Trouble for wheelchairs on some of Highway 24’s new handicapped ramps
Wheelchair ramps were a late addition to the Westside Highway 24 overlay project by the Colorado Department of
Transportation (CDOT) in recent months… and in some cases it shows.
Of the eight new ramps at the 21st and 26th street intersections, two lead to unpaved areas, two go to older bridges that higher than the sidewalks beyond them, and one could land a wheelchair in a ditch.
The situation appears to be the result of two agencies (CDOT and the City of Colorado Springs) not communicating, as well as a city policy in which only private property owners build sidewalks, not the city itself.
Alan Endsley, project supervisor for CDOT, said that to be in compliance with the federal Americans with Disabilities Act (ADA), the ramps were a late design revision to the agency's roughly $4 million overlay job between Eighth Street and Ridge Road/High Street.
The extra cost for the ramps was The extra cost for the ramps was $20,000, he said.
In defense of the work, he said the ramps “definitely improve access for handicapped people” - an additional feature is rubber pads to help blind people with canes - and will gain in value when the city or private entities eventually step in to finish the connections.
He agreed that the most serious access problem is at the southwest corner of Highway 24 and 26th Street, where a wheelchair rolling up the ramp at too great a speed risks sliding off the other side, where there is a drainage ditch. Even if that mishap is averted, anyone on wheels who attains the ramp has nowhere to go except back to the street, because the channel to the drainage ditch runs between it and an unpaved city sidewalk in front of a restaurant.
According to Endsley, CDOT's project designers did not specify anything beyond the need for a ramp at that corner. “We couldn't come up with a solution to fix the doggone thing,” he said. “It's kind of haphazard. The whole intersection needs to be redone.”
Such a redo is likely to be a part of Westside Highway 24 upgrade by CDOT sometime in the next 10 years, Endsley said. The first public meetings to develop an Environmental Assessment (EA) for the work are planned to begin around the first of the year.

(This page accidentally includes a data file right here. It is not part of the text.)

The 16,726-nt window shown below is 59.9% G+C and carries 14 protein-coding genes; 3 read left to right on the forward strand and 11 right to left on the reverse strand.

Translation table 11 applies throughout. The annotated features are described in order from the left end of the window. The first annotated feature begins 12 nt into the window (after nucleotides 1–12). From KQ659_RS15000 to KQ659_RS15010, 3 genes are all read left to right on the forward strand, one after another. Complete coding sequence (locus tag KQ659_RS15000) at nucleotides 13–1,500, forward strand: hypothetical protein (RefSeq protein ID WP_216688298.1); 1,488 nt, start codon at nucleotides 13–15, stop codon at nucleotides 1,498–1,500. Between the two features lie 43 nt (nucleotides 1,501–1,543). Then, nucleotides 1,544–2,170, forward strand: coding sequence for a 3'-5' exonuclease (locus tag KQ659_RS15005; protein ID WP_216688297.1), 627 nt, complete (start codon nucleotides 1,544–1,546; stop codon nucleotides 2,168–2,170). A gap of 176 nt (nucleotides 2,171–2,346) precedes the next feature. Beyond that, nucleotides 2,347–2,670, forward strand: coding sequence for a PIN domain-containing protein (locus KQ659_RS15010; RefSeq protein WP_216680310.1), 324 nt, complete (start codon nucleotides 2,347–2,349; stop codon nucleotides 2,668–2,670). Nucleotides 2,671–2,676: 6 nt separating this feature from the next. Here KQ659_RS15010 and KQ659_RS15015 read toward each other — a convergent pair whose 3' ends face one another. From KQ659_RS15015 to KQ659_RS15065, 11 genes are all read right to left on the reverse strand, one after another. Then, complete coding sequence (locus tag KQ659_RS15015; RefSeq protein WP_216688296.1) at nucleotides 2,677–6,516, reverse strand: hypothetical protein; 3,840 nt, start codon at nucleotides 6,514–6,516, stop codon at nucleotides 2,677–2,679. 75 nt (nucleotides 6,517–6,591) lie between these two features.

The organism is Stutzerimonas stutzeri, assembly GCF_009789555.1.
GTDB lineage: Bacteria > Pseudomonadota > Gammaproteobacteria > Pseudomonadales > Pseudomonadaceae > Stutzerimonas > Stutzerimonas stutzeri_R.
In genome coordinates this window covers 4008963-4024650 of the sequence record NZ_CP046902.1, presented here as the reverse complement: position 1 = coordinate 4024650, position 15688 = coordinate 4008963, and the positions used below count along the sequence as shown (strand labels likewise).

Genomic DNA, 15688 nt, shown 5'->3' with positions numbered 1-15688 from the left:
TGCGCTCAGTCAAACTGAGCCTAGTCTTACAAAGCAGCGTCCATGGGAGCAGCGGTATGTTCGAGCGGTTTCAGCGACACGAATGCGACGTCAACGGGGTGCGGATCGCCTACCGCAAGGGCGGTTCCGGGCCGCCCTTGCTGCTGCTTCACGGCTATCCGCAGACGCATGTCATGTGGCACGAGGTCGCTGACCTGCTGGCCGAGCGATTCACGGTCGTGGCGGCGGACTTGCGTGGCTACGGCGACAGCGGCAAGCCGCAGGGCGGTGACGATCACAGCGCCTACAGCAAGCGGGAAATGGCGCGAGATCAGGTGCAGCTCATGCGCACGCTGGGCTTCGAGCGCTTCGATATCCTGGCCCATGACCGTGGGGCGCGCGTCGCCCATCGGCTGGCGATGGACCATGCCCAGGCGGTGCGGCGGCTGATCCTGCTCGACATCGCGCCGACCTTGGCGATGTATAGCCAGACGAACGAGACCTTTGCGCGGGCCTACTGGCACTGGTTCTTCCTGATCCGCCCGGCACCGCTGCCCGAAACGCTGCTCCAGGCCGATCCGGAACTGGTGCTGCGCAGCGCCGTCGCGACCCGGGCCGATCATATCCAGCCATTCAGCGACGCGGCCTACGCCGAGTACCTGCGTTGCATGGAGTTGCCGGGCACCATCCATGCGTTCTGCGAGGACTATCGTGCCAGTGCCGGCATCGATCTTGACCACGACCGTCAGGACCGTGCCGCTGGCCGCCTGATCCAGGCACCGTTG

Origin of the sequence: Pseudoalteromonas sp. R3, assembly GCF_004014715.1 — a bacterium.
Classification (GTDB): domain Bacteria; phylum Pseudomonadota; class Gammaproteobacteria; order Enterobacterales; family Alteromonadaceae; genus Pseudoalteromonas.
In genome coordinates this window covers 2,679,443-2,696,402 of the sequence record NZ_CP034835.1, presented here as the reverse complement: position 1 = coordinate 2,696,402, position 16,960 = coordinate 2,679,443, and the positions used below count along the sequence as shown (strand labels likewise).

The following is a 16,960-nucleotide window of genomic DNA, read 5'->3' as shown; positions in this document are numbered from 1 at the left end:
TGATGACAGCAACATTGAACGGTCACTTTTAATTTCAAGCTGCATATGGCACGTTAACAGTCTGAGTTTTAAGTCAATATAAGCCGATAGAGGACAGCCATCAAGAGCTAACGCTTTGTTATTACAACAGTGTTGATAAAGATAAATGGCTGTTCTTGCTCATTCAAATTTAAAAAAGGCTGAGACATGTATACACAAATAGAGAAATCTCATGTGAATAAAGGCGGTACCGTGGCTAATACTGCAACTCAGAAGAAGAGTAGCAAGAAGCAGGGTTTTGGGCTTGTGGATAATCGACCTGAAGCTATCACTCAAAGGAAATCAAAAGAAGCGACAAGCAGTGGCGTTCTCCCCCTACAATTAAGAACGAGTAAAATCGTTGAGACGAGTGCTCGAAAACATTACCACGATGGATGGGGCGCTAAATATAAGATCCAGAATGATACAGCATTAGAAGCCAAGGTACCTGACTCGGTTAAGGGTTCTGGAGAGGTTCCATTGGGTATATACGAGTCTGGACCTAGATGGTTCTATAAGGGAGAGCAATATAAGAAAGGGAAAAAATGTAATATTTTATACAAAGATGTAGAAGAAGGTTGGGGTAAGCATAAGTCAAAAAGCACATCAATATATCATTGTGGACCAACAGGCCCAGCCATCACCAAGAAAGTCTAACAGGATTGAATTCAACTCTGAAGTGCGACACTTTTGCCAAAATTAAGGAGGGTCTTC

One of the places where a ramp leads to an unpaved area will change in the months ahead, when a sidewalk gets added along 21st Street for the Angler's Covey fishing store being built at the northeast corner of 21st and Highway 24. However, even then a northbound wheelchair could not travel farther than the Fountain Creek bridge - at least without assistance - because the bridge has no sidewalk on that side of the street.
The other ramp to an unpaved area is on the southwest corner of 21st Street, next to Van Briggle Pottery.
Wheelchair users also encounter problems on the northwest and northeast sides of 26th Street. CDOT's new concrete sidewalks slope neatly to the Fountain Creek bridge's south side, but the sidewalk drops nearly 4 inches on the north side.
Asked about the project, Gary Haynes, city engineering division manager, said he was unaware CDOT ramps had been constructed. But he said this communication gap was irrelevant regarding the ramps leading to unpaved areas because “the city doesn't build sidewalks.”
The adjacent property owners are under no pressure to build sidewalks, either. Typically, the city does not require cement sidewalks in older areas that don't have them unless the property owners there are planning some kind of significant change to their parcels.
Haynes said it might be possible for the city to fix the drop-off problems on the Fountain Creek bridge over 26th Street. He said he would have a crew look at the situation in the near future when doing previously planned repair work on the nearby bridge over Fountain Creek at 25th Street and Naegele Road.
Westside Pioneer Article